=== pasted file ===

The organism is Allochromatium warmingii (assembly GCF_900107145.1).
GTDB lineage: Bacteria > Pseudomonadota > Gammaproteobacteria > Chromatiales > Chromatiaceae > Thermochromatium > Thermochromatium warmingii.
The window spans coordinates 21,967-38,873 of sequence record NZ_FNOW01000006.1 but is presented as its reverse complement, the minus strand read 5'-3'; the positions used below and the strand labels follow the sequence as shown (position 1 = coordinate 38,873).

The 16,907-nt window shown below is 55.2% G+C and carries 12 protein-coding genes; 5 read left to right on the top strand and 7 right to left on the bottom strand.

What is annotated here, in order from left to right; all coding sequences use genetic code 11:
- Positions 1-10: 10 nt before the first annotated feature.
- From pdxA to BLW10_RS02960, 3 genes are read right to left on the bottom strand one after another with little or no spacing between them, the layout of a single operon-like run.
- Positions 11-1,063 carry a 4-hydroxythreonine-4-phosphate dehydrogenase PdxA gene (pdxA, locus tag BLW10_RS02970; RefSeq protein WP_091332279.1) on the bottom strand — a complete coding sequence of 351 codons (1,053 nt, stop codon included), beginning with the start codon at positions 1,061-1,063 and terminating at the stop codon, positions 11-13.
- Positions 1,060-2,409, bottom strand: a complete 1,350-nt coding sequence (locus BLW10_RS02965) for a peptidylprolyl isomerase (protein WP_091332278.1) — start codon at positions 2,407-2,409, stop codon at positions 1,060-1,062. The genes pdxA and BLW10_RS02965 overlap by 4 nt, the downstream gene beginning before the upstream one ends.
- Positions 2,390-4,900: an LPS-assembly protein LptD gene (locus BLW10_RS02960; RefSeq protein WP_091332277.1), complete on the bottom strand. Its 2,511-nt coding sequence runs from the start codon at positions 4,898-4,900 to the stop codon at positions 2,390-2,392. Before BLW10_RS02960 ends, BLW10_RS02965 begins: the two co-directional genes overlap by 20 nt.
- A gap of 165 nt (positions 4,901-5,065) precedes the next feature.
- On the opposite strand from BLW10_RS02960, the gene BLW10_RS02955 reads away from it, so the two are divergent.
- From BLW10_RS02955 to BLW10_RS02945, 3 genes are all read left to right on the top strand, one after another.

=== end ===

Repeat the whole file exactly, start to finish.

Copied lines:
The organism is Allochromatium warmingii (assembly GCF_900107145.1).
GTDB lineage: Bacteria > Pseudomonadota > Gammaproteobacteria > Chromatiales > Chromatiaceae > Thermochromatium > Thermochromatium warmingii.
The window spans coordinates 21,967-38,873 of sequence record NZ_FNOW01000006.1 but is presented as its reverse complement, the minus strand read 5'-3'; the positions used below and the strand labels follow the sequence as shown (position 1 = coordinate 38,873).

The 16,907-nt window shown below is 55.2% G+C and carries 12 protein-coding genes; 5 read left to right on the top strand and 7 right to left on the bottom strand.

What is annotated here, in order from left to right; all coding sequences use genetic code 11:
- Positions 1-10: 10 nt before the first annotated feature.
- From pdxA to BLW10_RS02960, 3 genes are read right to left on the bottom strand one after another with little or no spacing between them, the layout of a single operon-like run.
- Positions 11-1,063 carry a 4-hydroxythreonine-4-phosphate dehydrogenase PdxA gene (pdxA, locus tag BLW10_RS02970; RefSeq protein WP_091332279.1) on the bottom strand — a complete coding sequence of 351 codons (1,053 nt, stop codon included), beginning with the start codon at positions 1,061-1,063 and terminating at the stop codon, positions 11-13.
- Positions 1,060-2,409, bottom strand: a complete 1,350-nt coding sequence (locus BLW10_RS02965) for a peptidylprolyl isomerase (protein WP_091332278.1) — start codon at positions 2,407-2,409, stop codon at positions 1,060-1,062. The genes pdxA and BLW10_RS02965 overlap by 4 nt, the downstream gene beginning before the upstream one ends.
- Positions 2,390-4,900: an LPS-assembly protein LptD gene (locus BLW10_RS02960; RefSeq protein WP_091332277.1), complete on the bottom strand. Its 2,511-nt coding sequence runs from the start codon at positions 4,898-4,900 to the stop codon at positions 2,390-2,392. Before BLW10_RS02960 ends, BLW10_RS02965 begins: the two co-directional genes overlap by 20 nt.
- A gap of 165 nt (positions 4,901-5,065) precedes the next feature.
- On the opposite strand from BLW10_RS02960, the gene BLW10_RS02955 reads away from it, so the two are divergent.
- From BLW10_RS02955 to BLW10_RS02945, 3 genes are all read left to right on the top strand, one after another.